Polyclonal HIV envelope-specific breast milk antibodies limit founder SHIV acquisition and cell-associated virus loads in infant rhesus monkeys.
Breast milk HIV-1 transmission is currently the predominant contributor to pediatric HIV infections. Yet, only ~10% of breastfeeding infants born to untreated HIV-infected mothers become infected. This study assessed the protective capacity of natural HIV envelope-specific antibodies isolated from the milk of HIV-infected women in an infant rhesus monkey (RM), tier 2 SHIV oral challenge model. To mimic placental and milk maternal antibody transfer, infant RMs were i.v. infused and orally treated at the time of challenge with a single weakly neutralizing milk monoclonal antibody (mAb), a tri-mAb cocktail with weakly neutralizing and ADCC functionalities, or an anti-influenza control mAb. Of these groups, the fewest tri-mAb-treated infants had SHIV detectable in plasma or tissues (2/6, 5/6, and 7/8 animals infected in tri-mAb, single-mAb, and control-mAb groups, respectively). Tri-mAb-treated infants demonstrated significantly fewer plasma transmitted/founder variants and reduced peripheral CD4+ T cell proviral loads at 8 weeks post-challenge compared to control mAb-treated infants. Abortive infection was observed as detectable CD4+ T cell provirus in non-viremic control mAb- and single mAb-, but not in tri-mAb-treated animals. These results suggest that polyfunctional milk antibodies contribute to the natural inefficiency of HIV-1 transmission through breastfeeding and infant vaccinations eliciting non-neutralizing antibody responses could reduce postnatal HIV transmission.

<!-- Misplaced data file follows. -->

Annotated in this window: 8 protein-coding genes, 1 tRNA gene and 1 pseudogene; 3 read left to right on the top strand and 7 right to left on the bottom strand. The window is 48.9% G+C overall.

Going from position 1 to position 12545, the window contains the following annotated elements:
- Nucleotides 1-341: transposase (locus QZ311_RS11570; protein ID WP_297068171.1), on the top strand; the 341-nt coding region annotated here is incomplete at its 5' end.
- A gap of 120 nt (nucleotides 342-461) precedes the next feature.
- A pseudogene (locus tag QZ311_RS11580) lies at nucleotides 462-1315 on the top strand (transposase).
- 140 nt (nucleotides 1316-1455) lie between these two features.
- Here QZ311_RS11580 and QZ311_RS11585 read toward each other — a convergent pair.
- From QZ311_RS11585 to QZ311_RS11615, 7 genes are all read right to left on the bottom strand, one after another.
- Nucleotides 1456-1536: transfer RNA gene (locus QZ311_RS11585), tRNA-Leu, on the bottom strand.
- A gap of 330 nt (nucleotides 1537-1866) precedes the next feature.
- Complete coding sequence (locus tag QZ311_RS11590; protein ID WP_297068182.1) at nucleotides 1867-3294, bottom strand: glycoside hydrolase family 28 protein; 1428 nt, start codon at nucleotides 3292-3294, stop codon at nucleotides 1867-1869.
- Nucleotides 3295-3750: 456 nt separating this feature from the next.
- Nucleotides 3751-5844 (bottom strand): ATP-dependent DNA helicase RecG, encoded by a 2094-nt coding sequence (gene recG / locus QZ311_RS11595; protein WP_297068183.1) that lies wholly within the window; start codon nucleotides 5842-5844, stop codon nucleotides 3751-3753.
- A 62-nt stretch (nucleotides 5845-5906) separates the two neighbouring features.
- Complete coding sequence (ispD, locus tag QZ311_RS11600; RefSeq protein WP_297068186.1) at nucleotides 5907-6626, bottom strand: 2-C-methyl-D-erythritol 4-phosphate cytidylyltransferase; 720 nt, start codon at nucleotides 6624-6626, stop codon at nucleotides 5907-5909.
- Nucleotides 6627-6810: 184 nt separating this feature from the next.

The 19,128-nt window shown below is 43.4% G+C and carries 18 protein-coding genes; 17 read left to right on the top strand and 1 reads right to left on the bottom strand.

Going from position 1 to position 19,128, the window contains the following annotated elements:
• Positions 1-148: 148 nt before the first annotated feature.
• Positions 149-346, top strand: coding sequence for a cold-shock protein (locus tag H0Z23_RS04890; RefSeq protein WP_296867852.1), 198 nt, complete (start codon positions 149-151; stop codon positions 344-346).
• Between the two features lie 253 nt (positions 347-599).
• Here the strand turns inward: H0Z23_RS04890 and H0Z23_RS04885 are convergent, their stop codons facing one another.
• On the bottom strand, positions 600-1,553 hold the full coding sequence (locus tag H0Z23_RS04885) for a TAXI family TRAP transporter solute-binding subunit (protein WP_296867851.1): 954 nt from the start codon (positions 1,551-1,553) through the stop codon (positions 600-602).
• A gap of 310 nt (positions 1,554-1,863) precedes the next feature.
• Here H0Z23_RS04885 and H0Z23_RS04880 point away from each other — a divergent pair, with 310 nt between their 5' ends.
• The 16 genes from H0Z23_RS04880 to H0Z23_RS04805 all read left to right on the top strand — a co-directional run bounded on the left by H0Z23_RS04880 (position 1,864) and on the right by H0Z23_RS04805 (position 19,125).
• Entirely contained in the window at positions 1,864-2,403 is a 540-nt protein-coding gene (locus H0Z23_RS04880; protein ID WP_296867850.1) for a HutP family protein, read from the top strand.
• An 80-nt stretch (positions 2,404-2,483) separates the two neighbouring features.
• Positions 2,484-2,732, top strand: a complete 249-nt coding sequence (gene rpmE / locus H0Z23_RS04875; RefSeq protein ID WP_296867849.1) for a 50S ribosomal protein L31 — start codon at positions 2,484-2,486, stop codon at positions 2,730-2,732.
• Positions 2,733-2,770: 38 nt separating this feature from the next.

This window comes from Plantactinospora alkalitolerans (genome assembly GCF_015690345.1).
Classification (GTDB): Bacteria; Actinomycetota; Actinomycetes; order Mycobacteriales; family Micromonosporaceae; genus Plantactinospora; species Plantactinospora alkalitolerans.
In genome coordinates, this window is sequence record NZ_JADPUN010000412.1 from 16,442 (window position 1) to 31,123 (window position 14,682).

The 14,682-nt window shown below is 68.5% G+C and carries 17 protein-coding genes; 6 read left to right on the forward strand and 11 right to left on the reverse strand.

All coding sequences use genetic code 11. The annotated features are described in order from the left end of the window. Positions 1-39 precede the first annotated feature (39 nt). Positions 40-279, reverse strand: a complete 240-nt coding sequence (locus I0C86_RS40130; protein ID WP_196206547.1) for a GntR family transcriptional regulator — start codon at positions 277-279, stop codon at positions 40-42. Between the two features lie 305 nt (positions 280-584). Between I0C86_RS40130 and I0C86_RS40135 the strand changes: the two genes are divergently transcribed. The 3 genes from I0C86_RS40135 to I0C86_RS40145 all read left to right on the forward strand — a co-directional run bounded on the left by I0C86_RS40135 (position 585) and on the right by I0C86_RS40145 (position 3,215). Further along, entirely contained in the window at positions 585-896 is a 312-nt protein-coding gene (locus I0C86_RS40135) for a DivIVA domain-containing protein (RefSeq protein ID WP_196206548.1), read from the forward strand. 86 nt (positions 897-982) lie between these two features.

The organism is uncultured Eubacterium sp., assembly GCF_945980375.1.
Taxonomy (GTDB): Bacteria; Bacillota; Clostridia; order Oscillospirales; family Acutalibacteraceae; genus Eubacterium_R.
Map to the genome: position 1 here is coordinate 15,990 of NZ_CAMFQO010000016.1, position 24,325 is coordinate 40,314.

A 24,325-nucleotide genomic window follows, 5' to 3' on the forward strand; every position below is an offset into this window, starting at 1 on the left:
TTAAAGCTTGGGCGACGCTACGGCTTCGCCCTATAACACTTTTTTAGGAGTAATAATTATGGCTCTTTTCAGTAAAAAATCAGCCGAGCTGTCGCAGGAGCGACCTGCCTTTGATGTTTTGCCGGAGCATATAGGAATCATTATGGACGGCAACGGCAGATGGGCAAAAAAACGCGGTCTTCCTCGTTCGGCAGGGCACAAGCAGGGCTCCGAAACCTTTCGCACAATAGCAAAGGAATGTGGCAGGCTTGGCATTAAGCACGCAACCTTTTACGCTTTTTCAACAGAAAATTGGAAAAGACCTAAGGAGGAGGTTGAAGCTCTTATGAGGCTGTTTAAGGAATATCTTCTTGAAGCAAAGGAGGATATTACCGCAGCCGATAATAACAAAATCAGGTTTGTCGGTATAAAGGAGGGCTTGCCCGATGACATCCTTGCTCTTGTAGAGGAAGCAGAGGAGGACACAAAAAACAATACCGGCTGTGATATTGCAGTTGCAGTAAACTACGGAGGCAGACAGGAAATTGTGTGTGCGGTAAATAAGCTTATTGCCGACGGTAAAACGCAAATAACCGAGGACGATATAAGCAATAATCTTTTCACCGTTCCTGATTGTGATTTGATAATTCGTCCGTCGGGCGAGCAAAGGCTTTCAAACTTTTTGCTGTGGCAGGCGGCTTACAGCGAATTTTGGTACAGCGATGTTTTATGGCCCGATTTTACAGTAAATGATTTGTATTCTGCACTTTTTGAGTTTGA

Himes, JE; Goswami, R; Mangan, RJ; Kumar, A; Jeffries, TL; Eudailey, JA; Heimsath, H; Nguyen, QN; Pollara, J; LaBranche, C; Chen, M; Vandergrift, NA; Peacock, JW; Schiro, F; Midkiff, C; Ferrari, G; Montefiori, DC; Hernandez, XA; Aye, PP; Permar, SR
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